I was watching a couple of videos on how to change tires and I keep hearing that it is recommended to loosen the lug nuts while tires are touching the ground.

I followed this advice when I changed the first 3 tires, but then I decided to remove the 4th tire while it is still up air (loosen lug nuts star shaped method with impact wrench) and it looked fine to me (I'm not a mechanic so anything would be OK/fine) .

I was speculating it was because of the manual wrench that you need to have the tire be touching the ground?

2 Answers 2


That would be correct. There should be no issue of using the impact with the wheel off the ground. You are exactly right in that the tire should be on the ground when using a breaker bar or tire iron. The reason for this, besides the wheel spinning and you never getting the lug loosened, is because you could torque the car over and cause it to fall off of the jack or jack stand. When on the ground, there is no worry about this. With an impact gun, you aren't applying any torque to the wheel, either. You are applying shock and inertia to the lug to get it to come off. Do not use the impact to tighten the lug nuts, though. It is very easy to over torque them. Use a ratchet and finish up with a torque wrench for accuracy.

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    When I see mechanics use a impact gun that can do well over 600 ft lbs of tightening torque all I can do is shake my head. I was at another garage doing a job and a young kid was doing this. Then he broke out the torque wrench after like it mattered.
    – Ben
    Jun 4, 2016 at 20:18
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    What you may not have seen from the waiting area was that they were using "Torque Sticks". These are a set of extensions which limit the torque that can be applied. They are color coded for different values. He then may have done a quality check with the torque wrench to verify it.
    – mikes
    Jun 4, 2016 at 21:27
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    @mikes i was standing right next to him no torque stick and he went around like 5 times.
    – Ben
    Jun 4, 2016 at 21:35
  • PAULSTER2 thank you so much for this answer I know this post is very old but it helped me out so much. xD
    – Jason
    Aug 11, 2019 at 2:55

I agree wholeheartedly with both Ben and Paulster. However, I use a high-power air impact for to tighten, on it's lowest setting, and also have a selection of color "torque stix" with a minimum of three passes (snug, torque, final) while in the air. While not perfect, I think this is a reasonable compromise between my efficiency needs and returning a safe proper job to the customer. The torque stix are not perfect, but neither is a non-calibrated click or beam wrench (which can be abused just as much as any other torquing method). My only real problem with dropping the car on the ground to torque, is I work on a lot of lug-centric old stuff... I'd rather let the lug cone do its centering work in the air.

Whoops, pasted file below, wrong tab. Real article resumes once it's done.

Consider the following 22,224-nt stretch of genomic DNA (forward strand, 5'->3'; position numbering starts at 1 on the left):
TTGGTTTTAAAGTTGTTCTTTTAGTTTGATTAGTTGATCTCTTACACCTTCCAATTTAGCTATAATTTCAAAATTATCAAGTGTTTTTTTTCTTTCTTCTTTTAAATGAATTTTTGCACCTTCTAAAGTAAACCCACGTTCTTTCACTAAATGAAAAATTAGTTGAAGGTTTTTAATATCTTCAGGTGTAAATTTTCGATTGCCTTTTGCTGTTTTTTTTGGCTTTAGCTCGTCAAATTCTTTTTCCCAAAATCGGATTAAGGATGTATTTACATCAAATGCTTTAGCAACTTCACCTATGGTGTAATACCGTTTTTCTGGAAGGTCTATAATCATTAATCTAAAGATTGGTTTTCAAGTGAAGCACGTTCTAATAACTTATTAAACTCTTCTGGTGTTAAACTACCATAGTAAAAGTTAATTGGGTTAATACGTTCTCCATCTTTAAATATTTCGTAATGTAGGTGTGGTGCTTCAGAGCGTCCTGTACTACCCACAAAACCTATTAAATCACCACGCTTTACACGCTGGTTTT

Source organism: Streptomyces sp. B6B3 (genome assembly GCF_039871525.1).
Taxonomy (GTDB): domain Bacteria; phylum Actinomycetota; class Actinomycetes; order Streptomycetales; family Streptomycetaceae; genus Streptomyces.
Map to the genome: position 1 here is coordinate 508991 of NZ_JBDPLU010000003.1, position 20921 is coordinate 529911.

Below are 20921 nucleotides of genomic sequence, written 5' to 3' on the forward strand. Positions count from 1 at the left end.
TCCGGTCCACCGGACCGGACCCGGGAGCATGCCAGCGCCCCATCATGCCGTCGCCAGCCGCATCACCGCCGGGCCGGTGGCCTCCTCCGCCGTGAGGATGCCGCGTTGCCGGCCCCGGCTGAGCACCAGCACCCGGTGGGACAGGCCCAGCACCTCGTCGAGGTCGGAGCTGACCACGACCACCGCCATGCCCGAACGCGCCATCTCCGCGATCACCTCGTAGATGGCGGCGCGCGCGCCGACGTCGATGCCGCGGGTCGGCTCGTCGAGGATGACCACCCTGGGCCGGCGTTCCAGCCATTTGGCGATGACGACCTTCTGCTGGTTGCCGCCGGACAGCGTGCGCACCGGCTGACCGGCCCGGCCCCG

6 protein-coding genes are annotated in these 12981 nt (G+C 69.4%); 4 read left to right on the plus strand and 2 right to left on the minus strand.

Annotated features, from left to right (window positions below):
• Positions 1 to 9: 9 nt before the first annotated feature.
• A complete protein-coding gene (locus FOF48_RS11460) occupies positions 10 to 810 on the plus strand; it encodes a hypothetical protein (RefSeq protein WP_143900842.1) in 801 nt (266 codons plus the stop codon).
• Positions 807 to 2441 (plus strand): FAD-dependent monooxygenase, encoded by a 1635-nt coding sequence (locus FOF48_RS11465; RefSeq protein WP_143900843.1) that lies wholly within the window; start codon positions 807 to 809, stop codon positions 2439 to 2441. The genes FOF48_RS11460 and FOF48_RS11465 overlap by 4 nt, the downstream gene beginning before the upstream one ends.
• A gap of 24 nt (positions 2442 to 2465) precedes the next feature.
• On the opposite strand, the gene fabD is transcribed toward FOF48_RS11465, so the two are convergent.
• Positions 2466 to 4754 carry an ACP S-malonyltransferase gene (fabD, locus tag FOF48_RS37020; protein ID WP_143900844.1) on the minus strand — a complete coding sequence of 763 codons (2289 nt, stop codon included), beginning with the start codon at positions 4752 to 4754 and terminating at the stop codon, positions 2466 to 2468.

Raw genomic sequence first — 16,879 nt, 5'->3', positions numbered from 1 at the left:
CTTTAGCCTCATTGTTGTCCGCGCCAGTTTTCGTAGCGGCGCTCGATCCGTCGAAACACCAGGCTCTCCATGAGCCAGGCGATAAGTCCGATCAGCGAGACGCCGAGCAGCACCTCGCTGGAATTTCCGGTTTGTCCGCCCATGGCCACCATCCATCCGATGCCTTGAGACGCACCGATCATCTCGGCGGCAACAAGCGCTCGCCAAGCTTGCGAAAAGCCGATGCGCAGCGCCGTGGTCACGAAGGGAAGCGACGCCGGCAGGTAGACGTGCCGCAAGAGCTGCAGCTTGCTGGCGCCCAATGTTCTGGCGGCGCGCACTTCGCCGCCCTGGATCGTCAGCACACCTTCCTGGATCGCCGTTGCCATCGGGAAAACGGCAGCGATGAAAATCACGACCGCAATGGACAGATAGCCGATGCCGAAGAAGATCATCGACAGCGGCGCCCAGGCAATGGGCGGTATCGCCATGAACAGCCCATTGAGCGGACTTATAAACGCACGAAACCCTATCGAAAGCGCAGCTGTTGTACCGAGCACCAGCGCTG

To loosen, run what you got. Bigger is better in this case. Especially when dealing with VW/Volvo/MB-Sprinter type fasteners that are special cap bolts rather than nuts. These can get horribly corrosion welded to a different-metal wheel. Getting the hub/rotor/wheel holes aligned at the same time is always an adventure. I made some alignment studs on a lathe to simplify this for the cars that use it. And I clean and sparingly use anti-seize, even though I know that's a never-ending debate outside of this question.

So, I would say your focus should be about putting the wheels back on properly, with less regard on how one takes them off.

  • Torque sticks are awesome, but the average user isn't going to have them. Agree that without one, it's sheer lunacy to use an impact to tighten. Jun 5, 2016 at 1:36
  • Spot on. Just wanted to stress the importance of putting them back on properly... And with lug-centric, it's easy to get into a rhythm with a prybar in between other studs for counterforce, and a click-type 1/2" torque wrench. Along your same argument I'd say most "users" (including me) do not calibrate torque wrenches with any regularity... and further have a classic "two clicks plus 20 degrees to be sure" mentality (NOT me) that leaves (or puts too much) on the table.
    – SteveRacer
    Jun 5, 2016 at 3:27
  • One of the things which drives me NUTS is when you get something done at the tire shop, the "mechanic" (read: tire changer) torques the wheel nuts using a torque wrench, but will rock the car back and forth while torquing ... you know the torque on these things is anything but correct. I NEVER trust what they do. I go home, loosen all of the lugs and retorque ... no rocking this time. Jun 5, 2016 at 12:24
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    absolutely. The more is better paradigm does not apply. I'd just like to do it correctly the first time. This is actually quite serious; wheels coming off during driving is never a good thing! By now everyone knows how anal I am... But that doesn't necessarily mean I'm wrong...
    – SteveRacer
    Jun 5, 2016 at 20:55
  • You and I are cut from the same cloth, my friend! :o) As I always say, though, I used to be anal retentive, now I'm just anal, lol! Jun 5, 2016 at 21:44

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